Multi-Session Presentation Workshop: Building Better Presentations and Professional Presence
This series contains several seminars on developing an effective professional presence and becoming a more effective presenter. Participants will work together to build their own presentations based on what they learn during these session. In the final stages of this series attendees will be recorded delivering their presentations and given feedback by the larger group on what they can do in order to become a better presenter.
Individual sessions can be customized depending on the needs of clients.
Developing Your Professional Presence
Introduces the advantage of developing professional presence as a leadership attribute focused on knowing constituencies and one’s span of influence; knowing oneself; building networks and mastering communication skills. Additional concepts will include: identifying stakeholders; relating values and authenticity to professional presence; the advantage of emotional intelligence; understanding communications styles and preparing to communicate for a variety of business forums.
Full Day Session: BulletProof Presentations
Our full-day seminar includes “Thinking Differently About Presentations” and additional modules that offer tactics for dealing with the challenges speakers face in creating and delivering more formal presentations which involve elements like slides and larger audiences. The second half of this day-long course focuses on constructing a strong argument for your presentations and using methods like storytelling and persuasion techniques to win your audience over to your point of view. We discuss fear of public speaking and offer strategies for dealing with it, methods for planning the slides, visual aids and supporting materials that accompany your talks, and tips for polishing your performance when it is finally time to deliver your presentation.
(This full day seminar can be split over two days)
Workshop: Building Better Presentations
Participants will work in small groups to start developing their presentations while focusing on how to best meet their objectives. We’ll ask them to bring a topic to the session with them and provide a checklist of questions for them to answer. This would include things like: What is your objective? What are your key points? Who is your audience? What expectations do they bring to your presentation? What kind of visual aids and other materials might you use? They’ll discuss these issues in their small groups and share their conclusions with the bigger group.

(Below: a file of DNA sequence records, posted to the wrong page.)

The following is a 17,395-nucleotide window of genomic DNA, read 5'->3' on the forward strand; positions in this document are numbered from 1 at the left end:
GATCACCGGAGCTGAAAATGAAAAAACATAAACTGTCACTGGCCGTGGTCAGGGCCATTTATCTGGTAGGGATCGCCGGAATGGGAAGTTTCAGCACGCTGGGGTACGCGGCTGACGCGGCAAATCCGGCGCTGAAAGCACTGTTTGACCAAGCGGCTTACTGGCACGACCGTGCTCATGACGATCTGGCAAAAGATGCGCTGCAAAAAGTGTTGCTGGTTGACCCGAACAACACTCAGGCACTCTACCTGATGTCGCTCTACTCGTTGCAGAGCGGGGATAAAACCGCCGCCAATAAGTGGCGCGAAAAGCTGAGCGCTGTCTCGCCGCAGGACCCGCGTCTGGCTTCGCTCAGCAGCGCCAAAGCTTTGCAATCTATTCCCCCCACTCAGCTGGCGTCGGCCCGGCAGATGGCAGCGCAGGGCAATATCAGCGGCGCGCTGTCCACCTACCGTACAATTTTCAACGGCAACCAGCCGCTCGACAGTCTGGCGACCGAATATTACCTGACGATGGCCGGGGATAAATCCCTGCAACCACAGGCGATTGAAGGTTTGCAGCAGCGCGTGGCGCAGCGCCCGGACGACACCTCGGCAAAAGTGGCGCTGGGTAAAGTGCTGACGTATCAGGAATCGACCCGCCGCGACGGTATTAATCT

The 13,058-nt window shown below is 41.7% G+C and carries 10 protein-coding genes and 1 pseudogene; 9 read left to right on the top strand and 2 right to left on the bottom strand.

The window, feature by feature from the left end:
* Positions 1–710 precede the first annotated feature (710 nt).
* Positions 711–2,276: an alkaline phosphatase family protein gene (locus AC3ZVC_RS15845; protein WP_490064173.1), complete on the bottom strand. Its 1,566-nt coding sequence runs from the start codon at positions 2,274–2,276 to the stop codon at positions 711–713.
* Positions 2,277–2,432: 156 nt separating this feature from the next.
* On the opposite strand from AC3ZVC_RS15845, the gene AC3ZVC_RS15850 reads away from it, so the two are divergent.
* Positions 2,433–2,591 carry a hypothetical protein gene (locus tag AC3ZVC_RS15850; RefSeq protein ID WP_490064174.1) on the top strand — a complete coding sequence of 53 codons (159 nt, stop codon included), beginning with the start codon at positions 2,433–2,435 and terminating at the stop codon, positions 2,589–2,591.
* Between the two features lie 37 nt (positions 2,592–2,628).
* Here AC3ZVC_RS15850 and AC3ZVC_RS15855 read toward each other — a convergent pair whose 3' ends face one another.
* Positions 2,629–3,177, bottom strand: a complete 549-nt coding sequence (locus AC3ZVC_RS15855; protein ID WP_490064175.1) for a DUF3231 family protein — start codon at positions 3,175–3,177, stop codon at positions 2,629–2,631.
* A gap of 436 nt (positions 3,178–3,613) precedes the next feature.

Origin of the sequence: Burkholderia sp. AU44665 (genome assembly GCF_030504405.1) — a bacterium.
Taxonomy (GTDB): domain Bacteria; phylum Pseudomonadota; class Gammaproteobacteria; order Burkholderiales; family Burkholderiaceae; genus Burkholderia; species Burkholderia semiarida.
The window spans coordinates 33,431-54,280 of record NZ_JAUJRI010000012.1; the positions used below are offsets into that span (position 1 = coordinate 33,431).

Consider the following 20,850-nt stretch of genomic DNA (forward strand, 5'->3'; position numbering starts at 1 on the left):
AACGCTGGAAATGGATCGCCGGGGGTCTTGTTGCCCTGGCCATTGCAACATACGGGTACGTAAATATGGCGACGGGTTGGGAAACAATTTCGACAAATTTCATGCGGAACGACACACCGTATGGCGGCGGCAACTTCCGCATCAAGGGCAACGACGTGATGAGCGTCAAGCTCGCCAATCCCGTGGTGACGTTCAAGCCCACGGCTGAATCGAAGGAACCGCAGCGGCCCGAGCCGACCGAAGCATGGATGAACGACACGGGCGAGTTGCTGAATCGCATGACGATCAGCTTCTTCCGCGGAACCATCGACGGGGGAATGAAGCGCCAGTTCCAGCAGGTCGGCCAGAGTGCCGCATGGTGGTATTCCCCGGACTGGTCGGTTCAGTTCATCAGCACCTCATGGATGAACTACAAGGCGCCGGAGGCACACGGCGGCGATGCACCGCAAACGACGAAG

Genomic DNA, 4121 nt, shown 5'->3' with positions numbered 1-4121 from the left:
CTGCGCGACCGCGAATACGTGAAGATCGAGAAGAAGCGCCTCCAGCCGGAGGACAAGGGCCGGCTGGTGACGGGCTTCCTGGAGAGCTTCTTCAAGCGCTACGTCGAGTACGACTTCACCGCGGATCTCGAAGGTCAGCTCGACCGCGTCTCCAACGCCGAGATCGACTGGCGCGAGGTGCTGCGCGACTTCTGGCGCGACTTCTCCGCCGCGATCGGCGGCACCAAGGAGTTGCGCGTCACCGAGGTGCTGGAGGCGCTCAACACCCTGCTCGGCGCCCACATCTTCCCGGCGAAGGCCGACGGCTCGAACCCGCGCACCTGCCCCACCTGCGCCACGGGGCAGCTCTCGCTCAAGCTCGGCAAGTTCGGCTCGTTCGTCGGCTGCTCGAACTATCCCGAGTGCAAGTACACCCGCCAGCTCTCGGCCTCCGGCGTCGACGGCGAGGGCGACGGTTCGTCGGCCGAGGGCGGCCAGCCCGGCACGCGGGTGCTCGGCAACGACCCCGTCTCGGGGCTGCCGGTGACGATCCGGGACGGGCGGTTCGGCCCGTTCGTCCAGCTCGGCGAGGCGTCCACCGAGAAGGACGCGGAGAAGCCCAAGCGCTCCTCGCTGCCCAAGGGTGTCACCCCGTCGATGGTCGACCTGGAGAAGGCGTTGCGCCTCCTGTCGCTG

Each participant is given time to work on their own to develop their presentation and the materials that will accompany it.
Presentation Software Training
We can provide training on how to make the best use of your presentation software, whether you’re using PowerPoint, Keynote, or an alternative solution such as Prezi.
While the overall goal at BulletProof Presentations isn’t to train people in PowerPoint or other software we want to enable everyone to develop better skills with these tools if they’d like to take advantage of this opportunity. Many of the comments we hear about the deficiencies of presentations are about PowerPoint slides that are boring, ugly, or both. Software training can help with that, though it doesn’t necessarily help make good presenters.
Workshop: Recording Prepared Presentations
Each participant will deliver their presentation to an audience and be videotaped. There should be very limited feedback here to keep things moving and make others waiting to present more comfortable. Constructive criticism will be offered in the following session.
Workshop: Feedback on Recorded Presentations
This is a discussion session starting with each presenter giving a critique of their own performance and other members of the group offering constructive criticism. We’ll provide a list of questions that can be discussed and moderate the workshop to ensure that the feedback is useful, accurate and fair. Was the presenter’s objective clear? Did their materials support their goals? Did their delivery enhance or detract from their message? What can they do the next time they present in order to be more effective?